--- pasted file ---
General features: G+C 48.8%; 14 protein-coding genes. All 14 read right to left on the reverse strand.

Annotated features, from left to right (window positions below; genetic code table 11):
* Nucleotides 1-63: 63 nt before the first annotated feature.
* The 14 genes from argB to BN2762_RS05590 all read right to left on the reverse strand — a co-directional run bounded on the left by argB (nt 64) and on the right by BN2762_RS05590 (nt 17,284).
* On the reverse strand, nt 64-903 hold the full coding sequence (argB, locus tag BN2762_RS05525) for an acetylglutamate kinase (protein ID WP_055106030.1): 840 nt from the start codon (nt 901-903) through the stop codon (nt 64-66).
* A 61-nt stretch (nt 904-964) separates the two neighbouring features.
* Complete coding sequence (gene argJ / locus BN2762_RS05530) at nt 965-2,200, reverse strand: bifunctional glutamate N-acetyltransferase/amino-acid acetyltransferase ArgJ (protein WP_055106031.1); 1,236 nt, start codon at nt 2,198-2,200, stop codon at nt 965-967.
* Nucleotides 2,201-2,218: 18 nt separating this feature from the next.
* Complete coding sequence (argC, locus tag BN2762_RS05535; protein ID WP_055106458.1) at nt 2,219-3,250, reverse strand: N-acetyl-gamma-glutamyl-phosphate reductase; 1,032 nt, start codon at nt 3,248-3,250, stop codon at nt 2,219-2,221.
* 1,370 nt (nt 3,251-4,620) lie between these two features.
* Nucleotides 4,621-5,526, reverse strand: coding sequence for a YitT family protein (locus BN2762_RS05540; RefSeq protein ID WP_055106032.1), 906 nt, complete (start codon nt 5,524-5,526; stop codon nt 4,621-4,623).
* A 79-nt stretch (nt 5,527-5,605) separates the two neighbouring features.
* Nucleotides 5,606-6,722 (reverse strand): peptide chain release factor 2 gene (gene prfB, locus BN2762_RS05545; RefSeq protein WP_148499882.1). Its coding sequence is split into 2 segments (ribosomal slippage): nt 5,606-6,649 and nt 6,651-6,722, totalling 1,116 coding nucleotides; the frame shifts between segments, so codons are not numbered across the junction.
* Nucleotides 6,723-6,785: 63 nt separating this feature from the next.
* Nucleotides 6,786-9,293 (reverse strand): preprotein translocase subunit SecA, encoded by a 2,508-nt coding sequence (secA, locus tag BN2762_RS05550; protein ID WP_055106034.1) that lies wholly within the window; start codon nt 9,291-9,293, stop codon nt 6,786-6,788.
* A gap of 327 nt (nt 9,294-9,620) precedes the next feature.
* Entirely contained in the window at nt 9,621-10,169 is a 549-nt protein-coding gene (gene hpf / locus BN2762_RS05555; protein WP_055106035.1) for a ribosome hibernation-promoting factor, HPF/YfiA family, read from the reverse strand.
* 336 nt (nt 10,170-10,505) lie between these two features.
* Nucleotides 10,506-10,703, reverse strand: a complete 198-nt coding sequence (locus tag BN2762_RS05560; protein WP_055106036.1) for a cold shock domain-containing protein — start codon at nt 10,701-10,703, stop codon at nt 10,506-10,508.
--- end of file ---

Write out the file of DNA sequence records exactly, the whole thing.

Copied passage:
General features: G+C 48.8%; 14 protein-coding genes. All 14 read right to left on the reverse strand.

Annotated features, from left to right (window positions below; genetic code table 11):
* Nucleotides 1-63: 63 nt before the first annotated feature.
* The 14 genes from argB to BN2762_RS05590 all read right to left on the reverse strand — a co-directional run bounded on the left by argB (nt 64) and on the right by BN2762_RS05590 (nt 17,284).
* On the reverse strand, nt 64-903 hold the full coding sequence (argB, locus tag BN2762_RS05525) for an acetylglutamate kinase (protein ID WP_055106030.1): 840 nt from the start codon (nt 901-903) through the stop codon (nt 64-66).
* A 61-nt stretch (nt 904-964) separates the two neighbouring features.
* Complete coding sequence (gene argJ / locus BN2762_RS05530) at nt 965-2,200, reverse strand: bifunctional glutamate N-acetyltransferase/amino-acid acetyltransferase ArgJ (protein WP_055106031.1); 1,236 nt, start codon at nt 2,198-2,200, stop codon at nt 965-967.
* Nucleotides 2,201-2,218: 18 nt separating this feature from the next.
* Complete coding sequence (argC, locus tag BN2762_RS05535; protein ID WP_055106458.1) at nt 2,219-3,250, reverse strand: N-acetyl-gamma-glutamyl-phosphate reductase; 1,032 nt, start codon at nt 3,248-3,250, stop codon at nt 2,219-2,221.
* 1,370 nt (nt 3,251-4,620) lie between these two features.
* Nucleotides 4,621-5,526, reverse strand: coding sequence for a YitT family protein (locus BN2762_RS05540; RefSeq protein ID WP_055106032.1), 906 nt, complete (start codon nt 5,524-5,526; stop codon nt 4,621-4,623).
* A 79-nt stretch (nt 5,527-5,605) separates the two neighbouring features.
* Nucleotides 5,606-6,722 (reverse strand): peptide chain release factor 2 gene (gene prfB, locus BN2762_RS05545; RefSeq protein WP_148499882.1). Its coding sequence is split into 2 segments (ribosomal slippage): nt 5,606-6,649 and nt 6,651-6,722, totalling 1,116 coding nucleotides; the frame shifts between segments, so codons are not numbered across the junction.
* Nucleotides 6,723-6,785: 63 nt separating this feature from the next.
* Nucleotides 6,786-9,293 (reverse strand): preprotein translocase subunit SecA, encoded by a 2,508-nt coding sequence (secA, locus tag BN2762_RS05550; protein ID WP_055106034.1) that lies wholly within the window; start codon nt 9,291-9,293, stop codon nt 6,786-6,788.
* A gap of 327 nt (nt 9,294-9,620) precedes the next feature.
* Entirely contained in the window at nt 9,621-10,169 is a 549-nt protein-coding gene (gene hpf / locus BN2762_RS05555; protein WP_055106035.1) for a ribosome hibernation-promoting factor, HPF/YfiA family, read from the reverse strand.
* 336 nt (nt 10,170-10,505) lie between these two features.
* Nucleotides 10,506-10,703, reverse strand: a complete 198-nt coding sequence (locus tag BN2762_RS05560; protein WP_055106036.1) for a cold shock domain-containing protein — start codon at nt 10,701-10,703, stop codon at nt 10,506-10,508.